Americans should stop shopping till they drop. Never mind what George Bush says.
That was the message Monday from an Orthodox Christian theologian who drew a crowd of about 125 people to the Ecumenical Christian Ministries luncheon forum.
They came to hear Bishop Kallistos Ware, an internationally known scholar and lecturer on Eastern Christian spirituality, talk about Christian thought and the importance of protecting the environment.
Citing an-cient Scripture, he said nature is a gift from God. And to "misuse" God's gift, he said, is a sin.
"Nature is sacred," said Ware, a former chairman of the theology de-partment at Oxford University in England.
Christians, he said, should love the environment as they love their neighbors.
Ware bristled at recent calls for Americans to spend more money to offset the Sept. 11 attacks' effect on the nation's economy. Spending more, he said, creates wants that can only be satisfied by taking more from the environment.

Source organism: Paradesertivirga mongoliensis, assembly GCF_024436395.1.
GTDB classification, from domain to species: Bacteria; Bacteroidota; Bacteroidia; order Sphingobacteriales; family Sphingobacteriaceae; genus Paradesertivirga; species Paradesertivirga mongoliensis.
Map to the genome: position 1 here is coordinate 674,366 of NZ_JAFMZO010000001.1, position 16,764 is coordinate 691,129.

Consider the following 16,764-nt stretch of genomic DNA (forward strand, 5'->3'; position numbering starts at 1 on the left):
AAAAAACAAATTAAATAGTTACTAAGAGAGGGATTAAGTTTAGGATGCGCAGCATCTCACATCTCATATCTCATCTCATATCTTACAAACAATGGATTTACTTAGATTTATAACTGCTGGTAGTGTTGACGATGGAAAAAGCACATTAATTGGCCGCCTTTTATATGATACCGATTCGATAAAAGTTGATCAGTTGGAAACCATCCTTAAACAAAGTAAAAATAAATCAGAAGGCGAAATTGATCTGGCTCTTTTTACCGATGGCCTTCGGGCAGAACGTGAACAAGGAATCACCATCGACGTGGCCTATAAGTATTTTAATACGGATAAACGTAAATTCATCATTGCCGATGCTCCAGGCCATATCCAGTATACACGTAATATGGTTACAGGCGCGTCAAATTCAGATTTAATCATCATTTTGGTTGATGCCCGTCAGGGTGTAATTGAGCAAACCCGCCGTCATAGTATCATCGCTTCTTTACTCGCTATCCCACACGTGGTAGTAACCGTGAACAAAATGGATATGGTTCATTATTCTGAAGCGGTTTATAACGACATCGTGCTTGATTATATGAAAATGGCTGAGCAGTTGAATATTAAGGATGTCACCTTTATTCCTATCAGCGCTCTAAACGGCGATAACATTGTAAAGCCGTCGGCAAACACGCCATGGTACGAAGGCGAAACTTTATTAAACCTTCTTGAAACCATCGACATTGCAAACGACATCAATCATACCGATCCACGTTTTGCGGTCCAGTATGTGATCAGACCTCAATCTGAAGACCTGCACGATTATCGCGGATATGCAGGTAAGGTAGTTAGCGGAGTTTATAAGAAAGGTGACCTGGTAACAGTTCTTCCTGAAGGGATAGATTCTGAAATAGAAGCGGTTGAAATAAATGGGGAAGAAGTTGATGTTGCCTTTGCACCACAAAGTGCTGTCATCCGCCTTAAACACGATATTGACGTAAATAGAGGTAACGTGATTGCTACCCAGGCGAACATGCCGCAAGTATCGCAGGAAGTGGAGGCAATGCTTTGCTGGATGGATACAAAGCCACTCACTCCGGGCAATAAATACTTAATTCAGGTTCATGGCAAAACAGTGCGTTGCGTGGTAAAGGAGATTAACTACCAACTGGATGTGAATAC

It's unfortunate, Ware said, that most Americans believe that "What I want, I need," and that having enough money gives them the right to the fulfill those needs.
Ware said he was "appalled" by politicians connecting patriotism with consumerism. As the world's richest nation, the United States, he said, should take less and share more.
He challenged the audience to consider how the call for Americans to spend more was viewed in the "less fortunate nations of Africa and India."
Ware's message struck a chord with Thomas Heilke, an associate professor of political science at Kansas University.
"Unfortunately, it's a message Â 'Walk more lightly while on Earth' Â that most Americans aren't very receptive to," Heilke said. "But it's one that needs to be heard."
Ware spoke again Monday evening at Kansas University.